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Opera House lights up for Diwali

The white sails of the Sydney Opera House lit up in gold this month to mark Diwali, the Hindu festival of lights.

Diwali celebrates good overcoming evil and light over darkness. Traditionally falling on the darkest new moon night in the Hindu lunar month of Kartika, Hindu families mark Diwali by putting on their best clothes, exchanging gifts and lighting up diyas (lamps) inside and outside their homes. 

The night of Diwali is also significant for Sikhs, Jains and some Buddhists.  Dr Raja Jayaraman, of the Hindu Council of Australia, said the spirit of Diwali is something everyone can relate to.

“It’s a family affair and it’s the idea of extending the notion of family to the whole nation. It’s got a social and cultural extension. Diwali also celebrates diversity and unity and it may be significant for Hindus but nobody is excluded. Everyone is invited to participate and join in the celebration both in India and in Australia.” 

At the last Census in 2011, the most common non-Christian religions in Australia were Buddhism, Islam (2.2 per cent) and Hinduism (1.3 per cent). Of these, Hinduism had experienced the fastest growth since 2006, increasing from 148,130 to 275,534. There were more than 200,000 people with Indian or South Asian heritage in New South Wales.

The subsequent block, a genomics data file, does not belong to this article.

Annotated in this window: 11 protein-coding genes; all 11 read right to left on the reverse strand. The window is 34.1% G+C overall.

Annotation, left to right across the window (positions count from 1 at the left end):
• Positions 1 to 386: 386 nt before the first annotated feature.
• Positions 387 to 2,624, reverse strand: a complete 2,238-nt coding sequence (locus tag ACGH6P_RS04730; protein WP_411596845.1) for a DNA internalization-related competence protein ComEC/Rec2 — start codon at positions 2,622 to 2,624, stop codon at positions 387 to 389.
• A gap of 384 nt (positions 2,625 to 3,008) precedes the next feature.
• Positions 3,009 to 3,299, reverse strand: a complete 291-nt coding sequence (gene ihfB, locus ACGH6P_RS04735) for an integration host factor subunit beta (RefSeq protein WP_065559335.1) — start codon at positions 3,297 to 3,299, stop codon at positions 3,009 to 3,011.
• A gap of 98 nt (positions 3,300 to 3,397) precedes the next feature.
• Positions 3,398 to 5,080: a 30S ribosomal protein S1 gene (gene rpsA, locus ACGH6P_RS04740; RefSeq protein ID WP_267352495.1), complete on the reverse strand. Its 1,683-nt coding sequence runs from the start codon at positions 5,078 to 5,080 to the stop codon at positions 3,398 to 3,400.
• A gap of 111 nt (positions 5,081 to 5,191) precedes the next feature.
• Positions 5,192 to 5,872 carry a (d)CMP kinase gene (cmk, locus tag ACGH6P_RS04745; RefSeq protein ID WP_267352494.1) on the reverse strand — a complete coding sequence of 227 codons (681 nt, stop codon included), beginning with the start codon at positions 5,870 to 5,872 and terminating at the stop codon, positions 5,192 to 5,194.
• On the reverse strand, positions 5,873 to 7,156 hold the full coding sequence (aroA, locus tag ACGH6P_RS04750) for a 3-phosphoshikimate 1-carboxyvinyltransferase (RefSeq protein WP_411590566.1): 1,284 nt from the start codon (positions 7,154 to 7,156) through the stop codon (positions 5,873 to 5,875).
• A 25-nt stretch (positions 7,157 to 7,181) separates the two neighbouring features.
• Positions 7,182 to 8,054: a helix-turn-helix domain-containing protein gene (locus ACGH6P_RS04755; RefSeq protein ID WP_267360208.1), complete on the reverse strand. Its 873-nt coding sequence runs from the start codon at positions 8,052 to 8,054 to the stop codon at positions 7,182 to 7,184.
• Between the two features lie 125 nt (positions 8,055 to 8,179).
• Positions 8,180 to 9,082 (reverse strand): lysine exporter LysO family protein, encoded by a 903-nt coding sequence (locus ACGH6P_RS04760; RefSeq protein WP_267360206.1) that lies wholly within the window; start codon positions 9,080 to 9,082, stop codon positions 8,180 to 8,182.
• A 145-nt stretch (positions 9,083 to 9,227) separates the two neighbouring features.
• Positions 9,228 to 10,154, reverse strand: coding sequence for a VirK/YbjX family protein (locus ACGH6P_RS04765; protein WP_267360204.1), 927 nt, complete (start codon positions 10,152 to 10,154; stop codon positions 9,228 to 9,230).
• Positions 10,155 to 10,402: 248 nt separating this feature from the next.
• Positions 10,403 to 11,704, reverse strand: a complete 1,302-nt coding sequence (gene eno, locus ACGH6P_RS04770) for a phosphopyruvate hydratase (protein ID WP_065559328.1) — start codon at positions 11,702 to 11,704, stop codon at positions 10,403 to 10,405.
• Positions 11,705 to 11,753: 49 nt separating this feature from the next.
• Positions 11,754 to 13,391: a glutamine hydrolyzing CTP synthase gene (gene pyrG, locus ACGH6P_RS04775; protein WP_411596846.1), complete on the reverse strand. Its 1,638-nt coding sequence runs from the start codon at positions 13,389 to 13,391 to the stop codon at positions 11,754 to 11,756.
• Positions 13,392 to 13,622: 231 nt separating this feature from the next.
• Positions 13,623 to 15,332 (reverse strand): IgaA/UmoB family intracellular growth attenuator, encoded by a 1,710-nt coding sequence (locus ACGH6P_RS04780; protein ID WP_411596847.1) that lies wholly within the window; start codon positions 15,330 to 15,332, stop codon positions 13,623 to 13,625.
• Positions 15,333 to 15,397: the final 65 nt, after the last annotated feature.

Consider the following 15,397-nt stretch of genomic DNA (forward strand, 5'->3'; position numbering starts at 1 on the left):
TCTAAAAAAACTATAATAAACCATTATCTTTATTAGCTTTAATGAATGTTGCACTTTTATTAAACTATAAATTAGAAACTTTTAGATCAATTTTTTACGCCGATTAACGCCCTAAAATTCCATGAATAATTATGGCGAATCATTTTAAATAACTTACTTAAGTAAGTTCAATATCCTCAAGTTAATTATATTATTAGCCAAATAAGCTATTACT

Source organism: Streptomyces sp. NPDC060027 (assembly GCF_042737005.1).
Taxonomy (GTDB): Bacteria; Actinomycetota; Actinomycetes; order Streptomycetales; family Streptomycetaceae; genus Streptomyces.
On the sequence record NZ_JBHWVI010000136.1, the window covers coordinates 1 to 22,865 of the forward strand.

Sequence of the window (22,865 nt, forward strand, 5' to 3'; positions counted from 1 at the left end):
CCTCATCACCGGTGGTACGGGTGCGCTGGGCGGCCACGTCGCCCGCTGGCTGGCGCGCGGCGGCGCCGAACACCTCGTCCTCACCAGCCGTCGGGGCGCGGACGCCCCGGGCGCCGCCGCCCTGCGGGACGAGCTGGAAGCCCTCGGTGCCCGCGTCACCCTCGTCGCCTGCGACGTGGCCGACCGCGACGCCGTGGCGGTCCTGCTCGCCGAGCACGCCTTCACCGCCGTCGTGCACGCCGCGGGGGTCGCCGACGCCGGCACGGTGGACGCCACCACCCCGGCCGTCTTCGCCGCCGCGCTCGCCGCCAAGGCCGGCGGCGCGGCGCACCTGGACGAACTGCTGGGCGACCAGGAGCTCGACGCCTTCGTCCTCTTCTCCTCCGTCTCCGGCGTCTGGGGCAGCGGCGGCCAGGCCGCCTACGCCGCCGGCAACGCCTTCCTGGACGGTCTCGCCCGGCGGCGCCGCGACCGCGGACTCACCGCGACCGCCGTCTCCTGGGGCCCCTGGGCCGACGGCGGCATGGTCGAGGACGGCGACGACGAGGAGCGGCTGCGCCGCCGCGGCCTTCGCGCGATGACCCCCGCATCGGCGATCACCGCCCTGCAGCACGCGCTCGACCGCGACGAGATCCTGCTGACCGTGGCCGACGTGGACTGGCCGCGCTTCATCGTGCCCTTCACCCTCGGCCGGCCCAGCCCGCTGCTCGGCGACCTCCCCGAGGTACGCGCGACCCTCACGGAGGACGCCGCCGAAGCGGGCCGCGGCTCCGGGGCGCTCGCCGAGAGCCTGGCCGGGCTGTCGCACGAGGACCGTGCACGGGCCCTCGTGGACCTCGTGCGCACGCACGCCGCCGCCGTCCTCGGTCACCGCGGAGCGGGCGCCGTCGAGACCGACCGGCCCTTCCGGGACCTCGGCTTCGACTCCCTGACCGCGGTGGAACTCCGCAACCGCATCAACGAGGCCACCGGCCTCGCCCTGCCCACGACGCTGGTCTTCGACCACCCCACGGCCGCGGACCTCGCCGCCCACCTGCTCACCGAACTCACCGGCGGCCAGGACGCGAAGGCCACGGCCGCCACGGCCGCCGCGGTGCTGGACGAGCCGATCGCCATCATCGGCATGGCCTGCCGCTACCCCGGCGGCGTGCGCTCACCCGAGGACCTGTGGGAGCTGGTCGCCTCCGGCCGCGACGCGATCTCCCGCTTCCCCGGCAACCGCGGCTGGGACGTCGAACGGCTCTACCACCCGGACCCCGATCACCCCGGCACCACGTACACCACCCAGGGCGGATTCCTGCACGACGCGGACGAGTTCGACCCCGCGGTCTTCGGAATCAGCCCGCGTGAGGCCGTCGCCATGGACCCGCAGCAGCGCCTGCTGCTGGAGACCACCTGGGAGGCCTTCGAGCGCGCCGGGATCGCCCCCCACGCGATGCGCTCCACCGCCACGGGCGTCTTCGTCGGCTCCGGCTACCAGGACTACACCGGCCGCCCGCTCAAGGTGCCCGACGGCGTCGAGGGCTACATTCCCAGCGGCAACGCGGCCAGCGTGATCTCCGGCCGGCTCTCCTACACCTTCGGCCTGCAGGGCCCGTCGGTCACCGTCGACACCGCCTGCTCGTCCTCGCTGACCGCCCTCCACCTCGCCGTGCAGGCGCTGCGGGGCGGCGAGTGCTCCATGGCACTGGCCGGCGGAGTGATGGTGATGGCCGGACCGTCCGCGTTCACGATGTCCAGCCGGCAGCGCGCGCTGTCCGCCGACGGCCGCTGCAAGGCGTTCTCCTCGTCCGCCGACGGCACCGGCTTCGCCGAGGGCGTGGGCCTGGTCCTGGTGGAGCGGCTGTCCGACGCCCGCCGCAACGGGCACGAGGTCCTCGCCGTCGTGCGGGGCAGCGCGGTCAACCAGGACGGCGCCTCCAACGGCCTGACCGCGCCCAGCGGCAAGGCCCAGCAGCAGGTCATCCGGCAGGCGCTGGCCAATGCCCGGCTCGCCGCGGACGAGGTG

“One thing we need to understand is that Hinduism and its festivals are practiced differently in different parts in India. However, they all have a commonality, it’s a celebration of goodness in the world a celebration of good over and evil and everyone believes in that and can relate to this idea,” Dr Jayaraman said.

Diwali is also a time of charity and peace. India Today has reported on Indian and Pakistani troops exchanging gifts of traditional sweets across the disputed international border to mark the occasion.  

This year Hindus in Australia and around the world took to Twitter to share all the Diwali preparations, making the hash tag ‘Diwali celebration’ trend worldwide. 

The Point

The Sydney Opera House’s sails lit up in golden for a second time this month on the 12th to mark Diwali, the Hindu festival of lights, which celebrates good overcoming evil and light over darkness.


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